ChIP samples were tested by PCR using positive and negative control primer sets prior to making the library. ChIP libraries were created according to Robertson et al. (12), using 15 cycles of amplification. Libraries were run on a 2% agarose gel and the 150–450 bp or 400–600 fraction of the library was extracted and purified (except as noted in Supplementary Figure S3, which compares libraries made from 150 to 400 bp and 400 to 1 kb samples); the library with the highest enrichment, as monitored by qPCR was used for sequencing. The libraries were initially quantitated using a Nanodrop. However, we noted that the number of clusters obtained from sequencing the libraries was often much lower than expected from the concentration determined by the Nanodrop. Therefore, to estimate relative amplification potential, the DNA was quantitated using serial dilutions and compared to a reference library by real-time PCR using primers complementary to the library adapters. The amplification value relative to the reference library was then used to estimate the flow-cell loading concentration. For example, to produce the desired number of clusters for TCF4, 10 times more sample was loaded onto the flow cell than would have been used if the concentration was determined using the Nanodrop. The ChIP-seq libraries were run on an Illumina GA2 by the DNA Technologies Core Faciity at the University of California-Davis (http://genomecenter.ucdavis.edu/dna_technologies/). The tag files for the E2F4, E2F6, YY1, AP2α and TCF4 ChIP-seq experiments are publicly available on the UCSC browser, as part of the ENCODE Consortium (http://www.genome.ucsc.edu/ENCODE/); see also Supplementary Table S1.
Sole-Search employs several different analysis steps in the peak calling, each step enabling elimination of different types of false positives or false negatives in the final peak list. Below, we describe each step in the program and the consequences of removal of any individual step.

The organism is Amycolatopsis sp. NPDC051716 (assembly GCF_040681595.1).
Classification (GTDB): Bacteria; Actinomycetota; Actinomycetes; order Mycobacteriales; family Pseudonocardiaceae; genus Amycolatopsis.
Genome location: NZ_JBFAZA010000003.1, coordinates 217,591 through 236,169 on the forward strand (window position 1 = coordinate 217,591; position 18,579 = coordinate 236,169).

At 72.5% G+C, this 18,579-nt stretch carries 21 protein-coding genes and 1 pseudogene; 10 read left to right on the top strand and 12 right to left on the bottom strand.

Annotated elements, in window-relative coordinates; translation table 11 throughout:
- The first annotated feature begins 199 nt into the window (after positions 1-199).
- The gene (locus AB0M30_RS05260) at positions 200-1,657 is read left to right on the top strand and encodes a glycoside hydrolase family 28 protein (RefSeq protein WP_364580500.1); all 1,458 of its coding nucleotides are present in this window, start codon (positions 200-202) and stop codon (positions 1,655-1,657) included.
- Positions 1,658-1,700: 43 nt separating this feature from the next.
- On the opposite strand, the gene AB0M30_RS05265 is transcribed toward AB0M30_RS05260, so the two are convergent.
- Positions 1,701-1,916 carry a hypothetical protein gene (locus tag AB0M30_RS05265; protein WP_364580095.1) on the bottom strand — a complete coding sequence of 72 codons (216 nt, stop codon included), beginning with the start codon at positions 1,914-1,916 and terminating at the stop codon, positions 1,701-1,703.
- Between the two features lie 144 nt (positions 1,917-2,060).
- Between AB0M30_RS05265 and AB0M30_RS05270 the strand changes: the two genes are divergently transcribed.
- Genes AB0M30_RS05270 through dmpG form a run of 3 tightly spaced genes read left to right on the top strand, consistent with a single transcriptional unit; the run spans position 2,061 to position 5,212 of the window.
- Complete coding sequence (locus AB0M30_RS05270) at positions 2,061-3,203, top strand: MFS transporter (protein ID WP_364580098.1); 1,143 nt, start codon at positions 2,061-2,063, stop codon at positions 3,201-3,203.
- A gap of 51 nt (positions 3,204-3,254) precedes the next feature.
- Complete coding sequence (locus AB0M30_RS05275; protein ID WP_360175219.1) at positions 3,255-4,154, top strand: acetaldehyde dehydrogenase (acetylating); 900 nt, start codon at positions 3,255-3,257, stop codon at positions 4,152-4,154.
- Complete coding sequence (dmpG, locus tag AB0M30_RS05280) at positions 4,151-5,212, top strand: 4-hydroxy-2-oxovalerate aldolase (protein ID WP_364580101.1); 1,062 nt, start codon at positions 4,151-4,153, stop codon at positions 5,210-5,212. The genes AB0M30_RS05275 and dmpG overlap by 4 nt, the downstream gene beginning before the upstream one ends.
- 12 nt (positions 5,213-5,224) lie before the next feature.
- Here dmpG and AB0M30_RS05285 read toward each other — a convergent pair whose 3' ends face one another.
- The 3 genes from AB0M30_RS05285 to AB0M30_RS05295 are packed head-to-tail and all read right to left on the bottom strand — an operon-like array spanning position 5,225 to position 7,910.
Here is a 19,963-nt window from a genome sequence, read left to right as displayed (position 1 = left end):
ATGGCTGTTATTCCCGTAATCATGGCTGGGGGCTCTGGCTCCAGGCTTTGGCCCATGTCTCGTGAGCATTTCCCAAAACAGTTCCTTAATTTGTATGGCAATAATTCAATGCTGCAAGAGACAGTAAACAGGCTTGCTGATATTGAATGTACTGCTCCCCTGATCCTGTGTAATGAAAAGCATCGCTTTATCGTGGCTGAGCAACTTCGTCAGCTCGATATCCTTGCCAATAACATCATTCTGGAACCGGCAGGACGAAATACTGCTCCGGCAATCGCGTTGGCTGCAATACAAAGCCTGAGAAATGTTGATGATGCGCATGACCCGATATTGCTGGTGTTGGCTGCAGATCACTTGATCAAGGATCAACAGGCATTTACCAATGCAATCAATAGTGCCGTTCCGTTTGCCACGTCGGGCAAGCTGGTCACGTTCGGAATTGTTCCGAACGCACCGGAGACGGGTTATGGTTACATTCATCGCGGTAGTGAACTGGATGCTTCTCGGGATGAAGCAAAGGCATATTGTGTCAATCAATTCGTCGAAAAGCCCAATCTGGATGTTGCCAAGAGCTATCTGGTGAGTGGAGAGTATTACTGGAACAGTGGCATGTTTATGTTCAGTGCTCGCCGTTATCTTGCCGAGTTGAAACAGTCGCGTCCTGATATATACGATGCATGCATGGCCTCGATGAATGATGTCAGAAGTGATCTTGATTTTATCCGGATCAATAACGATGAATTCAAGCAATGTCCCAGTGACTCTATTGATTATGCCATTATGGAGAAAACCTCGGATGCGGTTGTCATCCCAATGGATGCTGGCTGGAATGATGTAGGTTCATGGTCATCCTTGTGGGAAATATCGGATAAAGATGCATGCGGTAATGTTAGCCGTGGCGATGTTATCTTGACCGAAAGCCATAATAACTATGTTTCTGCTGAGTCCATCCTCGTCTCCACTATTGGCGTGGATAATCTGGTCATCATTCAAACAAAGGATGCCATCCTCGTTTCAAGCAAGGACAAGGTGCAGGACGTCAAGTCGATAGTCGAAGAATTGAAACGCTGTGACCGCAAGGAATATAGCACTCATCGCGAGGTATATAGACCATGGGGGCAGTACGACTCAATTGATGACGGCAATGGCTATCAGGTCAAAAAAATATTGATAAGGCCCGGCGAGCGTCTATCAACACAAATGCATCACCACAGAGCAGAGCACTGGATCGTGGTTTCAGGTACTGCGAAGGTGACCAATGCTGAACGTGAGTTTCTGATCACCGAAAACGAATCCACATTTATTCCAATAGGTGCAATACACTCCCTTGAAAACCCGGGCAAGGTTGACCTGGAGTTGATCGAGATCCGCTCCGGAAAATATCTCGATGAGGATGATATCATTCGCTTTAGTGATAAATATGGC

Human cell lines are well known to have genomic instability and often contain duplications and deletions of regions of the genome. Since the regions that are duplicated in a cell line are found in a single copy in the reference genome, they are identified as unique in the initial stages of tag binning. However, since these regions are actually found in multiple copies, the entire region is overrepresented and can appear to be composed of many binding sites; thus, false positive peaks are called in these regions. The plethora of false positives found in these regions may skew downstream analysis of the set of peaks (such as target gene identification, location analysis, etc.). Therefore, it is beneficial to identify such regions as being non-unique and estimate copy number, so that peak calling in these regions may be adjusted accordingly. To identify the duplicated and deleted regions, the input data are first smoothed. Using a sliding window, all input data sequenced for that cell type is binned into 200 bp bins and smoothed using a sliding average (the values of ten bins on either side of a center bin are averaged to create the center bin’s smoothed value). For our analyses, regions that have no sequence at all, and are greater than 10 000 bp (and less than 2 900 000, to eliminate calling centromeres as deletions) are considered deletion events; these regions are identified in the deletions.gff file. Similarly, we define large duplicated regions as being at least 10 000 bp long: 1/3 of the bins must contain at least 3-fold more tags than the average bin tag count in the genome. Small non-unique regions are defined as being at least 2000 bp long: 1/3 of the bins within the region must contain at least 4-fold more tags than average. Copy number of the duplicated region can be roughly estimated as fold increase of average bin count within the duplicated region over average bin count within the genome. Regions that comply with either the small or large duplication parameters are listed with fold increase values in the duplications.gff file. Since the method for calling peaks, as described below, assumes that there is only one copy of every region of the genome, Sole-Search adjusts duplicated regions so that they are represented by only one copy; to do so, tag counts, in both background data and ChIP data, are divided by the fold increase of the duplicated region.